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A copyright search is a search of the Copyright Office
databases to investigate whether a work is under copyright protection.
The Copyright Office searchable databases are available to search
online at the Copyright Office
Since the Copyright Office databases do
not contain all relevant information to the status of a copyright,
a search of their databases can only be used as a starting point.
For example, their databases may not include information concerning
assignments or other relevant documents. Therefore, their databases
cannot be used for determining the current ownership of a copyright.
Also, their databases are not up to the
minute as there is a lag time of several months between the time
a work is registered and the time it is published online. See Cross-links:
under "Registration of Copyright," "Documents Pertaining
to Copyright," and "Copyright Office."
The Copyright Office will also perform
searches for you. They charge an hourly fee to do the search (which
does not cover any other cost that may be involved such as certificates,
photocopies, or copies of office records, etc.). You can choose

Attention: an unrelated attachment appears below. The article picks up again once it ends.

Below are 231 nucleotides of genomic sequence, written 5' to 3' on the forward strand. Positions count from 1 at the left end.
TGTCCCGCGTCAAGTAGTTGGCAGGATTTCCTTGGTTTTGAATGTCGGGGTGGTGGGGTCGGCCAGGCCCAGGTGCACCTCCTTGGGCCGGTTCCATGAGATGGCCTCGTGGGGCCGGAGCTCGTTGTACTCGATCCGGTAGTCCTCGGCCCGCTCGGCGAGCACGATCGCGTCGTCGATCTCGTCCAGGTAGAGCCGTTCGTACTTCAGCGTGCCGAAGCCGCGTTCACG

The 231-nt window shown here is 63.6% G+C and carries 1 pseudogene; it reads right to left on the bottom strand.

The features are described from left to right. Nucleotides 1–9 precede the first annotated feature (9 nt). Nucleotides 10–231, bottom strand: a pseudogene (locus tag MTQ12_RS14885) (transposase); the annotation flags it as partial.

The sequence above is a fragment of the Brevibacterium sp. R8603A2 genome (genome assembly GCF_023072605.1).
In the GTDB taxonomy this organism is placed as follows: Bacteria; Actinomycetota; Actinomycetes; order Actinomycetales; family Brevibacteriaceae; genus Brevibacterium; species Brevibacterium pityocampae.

to receive the results of the search in a typewritten report or
orally via the telephone.
A request for a search or other correspondence should be addressed to:
Reference and Bibliography Section, LM-451
Library of Congress
Washington DC 20559
The request for a search should be accompanied by the Search Request Form provided by the Copyright Office and as much information as you can supply. This will help save time and therefore money (as the cost of the search is charged by the hour). Here are some suggestions of what to provide:
1) The title of the work, with as many
variants as possible,
2) The names of the authors, including pseudonyms,
3) The name of the probable owner, which if assigned, may be a publisher or producer,
4) The approximate year when the work was first published and/or registered,
5) The type of work it is (musical composition, sound recording, video recording, etc.),
6) For a work published as a part of a periodical or collection, the title of the publication, the volume or issue number or date,
8) The registration number or any other copyright data that you may already know.
As assignments are sometimes (but not always)
recorded with the Copyright Office, searches can also be made
of these documents. The Copyright Office will report the facts
as shown in their records, but will not offer any interpretation
of the content of such documents.
The Copyright Office will not search and
compare copies of works to determine questions of possible infringement
or assess how much of a work has in common with another work.
The Copyright Office cannot offer any legal
interpretations or legal counsel
of any kind.
For more information about copyright searches
you may call (202) 707-3000.
Also remember that under current law a work displaying the copyright notice
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